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With program-related investments, philanthropists can let their money grow while getting capital to charities, social enterprises
By Astrid Zweynert
LONDON (TrustLaw) - With fewer dollars to go around due to the economic crisis, philanthropists are increasingly turning to options beyond simply giving money to charities.
Program-related investments (PRIs) allow them to let their money grow while doing good by providing a source of capital for charities or social enterprises that may take a market-based approach to solving social problems.
PRIs are not new and have been used extensively by larger organisations, for example the Ford Foundation and the Bank of America Charitable Foundation, but many foundations are still to make full use of them.
This may be the result of a lack of knowledge about PRIs, limited demand compared to grants, or questions about legal or tax-related requirements associated with making this type of investment.
“Strategies to maximize your philanthropic capital – a guide to program-related investments”, launched on Tuesday, seeks to help overcome barriers to using PRIs by providing a basic reference for private foundations and legal advisors about regulations, processes and documentation requirements.
The guide contains information and guidance in navigating questions about what qualifies as a PRI, what types of documentation are required and when external legal counsel may be needed. It also offers samples of legal documents that could help in developing, negotiating or managing a PRI.
HOW DO PRIs WORK?
Given the economic downturn, a wider range of potential donors have become interested in PRIs, including smaller family foundations and individual donors.
Rather than make a one-time gift, a foundation or individual might give a loan through a PRI to an entrepreneur in the developing world or to a charity providing low-cost housing.
Unlike grants, PRIs are expected to be repaid, usually with a modest rate of return below prevailing market rates. The return can then be invested again in other charitable causes or social enterprises.
PRIs, which range in size from as little as $1,000 to several million dollars, can be made for all kinds of charitable purposes, including affordable housing, community or economic development, health clinics, social services, sustainable agriculture and childcare centres.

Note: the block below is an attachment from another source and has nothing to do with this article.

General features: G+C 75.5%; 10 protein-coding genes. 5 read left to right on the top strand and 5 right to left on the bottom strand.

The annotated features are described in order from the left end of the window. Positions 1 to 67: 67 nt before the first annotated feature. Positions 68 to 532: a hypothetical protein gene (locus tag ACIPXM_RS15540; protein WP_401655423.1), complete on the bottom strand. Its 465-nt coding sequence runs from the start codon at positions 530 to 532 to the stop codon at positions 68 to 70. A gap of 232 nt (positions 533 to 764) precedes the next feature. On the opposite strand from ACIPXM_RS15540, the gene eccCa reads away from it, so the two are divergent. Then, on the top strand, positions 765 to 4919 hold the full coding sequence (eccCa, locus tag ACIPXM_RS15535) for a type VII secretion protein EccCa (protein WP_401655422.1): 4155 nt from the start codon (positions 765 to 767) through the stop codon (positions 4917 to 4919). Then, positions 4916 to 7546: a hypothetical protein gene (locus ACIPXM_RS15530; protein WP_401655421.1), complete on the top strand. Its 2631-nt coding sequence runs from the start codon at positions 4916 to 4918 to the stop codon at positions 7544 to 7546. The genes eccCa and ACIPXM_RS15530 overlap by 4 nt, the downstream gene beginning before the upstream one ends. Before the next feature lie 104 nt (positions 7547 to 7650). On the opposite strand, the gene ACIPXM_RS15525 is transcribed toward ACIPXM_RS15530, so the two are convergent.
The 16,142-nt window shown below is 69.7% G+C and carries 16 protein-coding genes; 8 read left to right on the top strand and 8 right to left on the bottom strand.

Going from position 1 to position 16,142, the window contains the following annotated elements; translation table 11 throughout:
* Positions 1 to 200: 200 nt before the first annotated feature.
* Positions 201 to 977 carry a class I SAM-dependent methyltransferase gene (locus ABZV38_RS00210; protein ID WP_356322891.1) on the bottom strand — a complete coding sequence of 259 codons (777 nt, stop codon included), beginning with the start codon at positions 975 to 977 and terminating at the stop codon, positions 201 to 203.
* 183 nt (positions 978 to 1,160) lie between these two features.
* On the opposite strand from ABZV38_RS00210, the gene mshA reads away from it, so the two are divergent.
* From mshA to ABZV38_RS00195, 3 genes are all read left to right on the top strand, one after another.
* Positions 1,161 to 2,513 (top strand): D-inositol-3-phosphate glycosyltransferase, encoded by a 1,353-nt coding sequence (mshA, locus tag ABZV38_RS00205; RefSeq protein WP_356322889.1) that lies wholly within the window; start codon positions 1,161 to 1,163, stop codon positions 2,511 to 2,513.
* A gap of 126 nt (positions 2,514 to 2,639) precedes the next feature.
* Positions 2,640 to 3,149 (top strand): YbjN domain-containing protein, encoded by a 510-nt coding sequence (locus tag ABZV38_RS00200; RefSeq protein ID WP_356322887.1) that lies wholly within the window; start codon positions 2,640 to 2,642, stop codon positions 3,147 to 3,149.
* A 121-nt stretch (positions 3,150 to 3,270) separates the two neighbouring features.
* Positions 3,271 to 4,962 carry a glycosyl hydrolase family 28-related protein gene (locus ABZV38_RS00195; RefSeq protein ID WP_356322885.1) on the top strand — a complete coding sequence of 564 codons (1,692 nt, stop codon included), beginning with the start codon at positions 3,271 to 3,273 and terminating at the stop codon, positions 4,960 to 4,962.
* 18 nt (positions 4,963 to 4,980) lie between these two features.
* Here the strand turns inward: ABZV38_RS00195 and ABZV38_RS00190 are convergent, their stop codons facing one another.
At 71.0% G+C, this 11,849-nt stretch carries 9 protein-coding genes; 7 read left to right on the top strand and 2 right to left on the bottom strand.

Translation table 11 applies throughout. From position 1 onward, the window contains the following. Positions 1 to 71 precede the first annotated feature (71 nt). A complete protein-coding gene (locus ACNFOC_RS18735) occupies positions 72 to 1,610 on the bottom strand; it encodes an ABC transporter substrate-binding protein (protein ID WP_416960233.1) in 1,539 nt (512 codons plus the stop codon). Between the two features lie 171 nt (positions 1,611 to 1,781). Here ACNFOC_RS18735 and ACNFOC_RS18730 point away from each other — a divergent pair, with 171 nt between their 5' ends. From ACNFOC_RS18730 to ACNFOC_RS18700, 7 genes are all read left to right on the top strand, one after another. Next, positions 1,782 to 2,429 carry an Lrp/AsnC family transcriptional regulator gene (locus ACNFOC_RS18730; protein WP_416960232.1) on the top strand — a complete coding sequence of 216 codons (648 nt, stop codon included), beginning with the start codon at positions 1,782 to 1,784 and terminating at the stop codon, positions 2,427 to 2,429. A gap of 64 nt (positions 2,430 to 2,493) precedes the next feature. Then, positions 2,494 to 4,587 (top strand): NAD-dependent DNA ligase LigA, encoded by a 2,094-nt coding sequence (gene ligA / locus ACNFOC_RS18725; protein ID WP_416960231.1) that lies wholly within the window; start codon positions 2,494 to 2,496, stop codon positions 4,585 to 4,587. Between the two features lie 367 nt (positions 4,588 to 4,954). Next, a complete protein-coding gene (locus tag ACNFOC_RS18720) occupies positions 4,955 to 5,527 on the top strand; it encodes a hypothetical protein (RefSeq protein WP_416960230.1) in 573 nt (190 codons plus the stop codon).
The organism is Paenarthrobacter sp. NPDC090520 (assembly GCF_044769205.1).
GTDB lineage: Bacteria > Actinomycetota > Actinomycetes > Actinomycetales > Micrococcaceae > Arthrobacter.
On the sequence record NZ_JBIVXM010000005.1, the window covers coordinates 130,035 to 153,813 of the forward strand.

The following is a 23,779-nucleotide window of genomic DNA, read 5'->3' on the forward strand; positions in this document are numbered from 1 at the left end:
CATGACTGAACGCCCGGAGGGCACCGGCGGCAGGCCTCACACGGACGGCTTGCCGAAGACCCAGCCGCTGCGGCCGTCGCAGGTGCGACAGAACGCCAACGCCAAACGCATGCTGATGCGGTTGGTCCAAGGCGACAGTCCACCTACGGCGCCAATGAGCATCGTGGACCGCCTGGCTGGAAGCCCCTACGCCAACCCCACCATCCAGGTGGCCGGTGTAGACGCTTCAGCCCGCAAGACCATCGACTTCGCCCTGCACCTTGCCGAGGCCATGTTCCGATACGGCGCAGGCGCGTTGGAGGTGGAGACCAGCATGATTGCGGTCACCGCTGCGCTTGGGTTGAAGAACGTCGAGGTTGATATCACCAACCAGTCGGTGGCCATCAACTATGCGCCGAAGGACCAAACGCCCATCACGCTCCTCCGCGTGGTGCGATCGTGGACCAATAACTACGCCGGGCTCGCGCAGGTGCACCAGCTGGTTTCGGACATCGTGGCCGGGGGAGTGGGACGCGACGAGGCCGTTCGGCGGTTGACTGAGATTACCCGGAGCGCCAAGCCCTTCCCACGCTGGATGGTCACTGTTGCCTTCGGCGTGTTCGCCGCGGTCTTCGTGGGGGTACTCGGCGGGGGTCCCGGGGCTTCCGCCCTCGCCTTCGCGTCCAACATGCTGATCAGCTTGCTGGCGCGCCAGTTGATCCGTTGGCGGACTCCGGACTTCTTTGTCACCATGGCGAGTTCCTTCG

PRIs are particularly useful when grants alone are not enough to bring a solution to scale, and when a time-limited infusion of capital is needed to jumpstart, grow or sustain a social or charitable enterprise.
Here are some examples of how PRIs have been used:
* The Erich and Hannah Sachs Foundation purchased a five-year, $200,000-certificate of deposit in the Santa Cruz Community Credit Union in California to expand access of low-interest loans and financial services to residents and small businesses in local farming communities
* The Skoll Foundation made a $2.5-million PRI to Root Capital to help fund a loan pool to support community and economic development. Since its launch, Root Capital has provided more than 780 loans totaling $200 million in credit to 290 small and growing businesses in 30 countries across Latin America and sub-Saharan Africa
* The Annie E. Casey Foundation in Baltimore, Maryland, made an equity investment of $1.65 million in the Bay Area Equity Fund to invest in companies that create jobs in low- and moderate-income communities in California’s Bay Area. One portfolio company is Revolution Foods, a high-growth business that provides affordable and healthy school meals for more than 120,000 children each day.
The guide, published by TrustLaw – the Thomson Reuters Foundation’s global hub for free legal assistance and news on good governance and women’s rights - was written by global law firm Linklaters for the Mission Investors Exchange, a resource for foundations using investments as tools for achieving their philanthropic goals.
It is the first in a series of guides designed to assist in the burgeoning field of impact investing. A second guide will focus on social investment in India.
(Editing by Rebekah Curtis)
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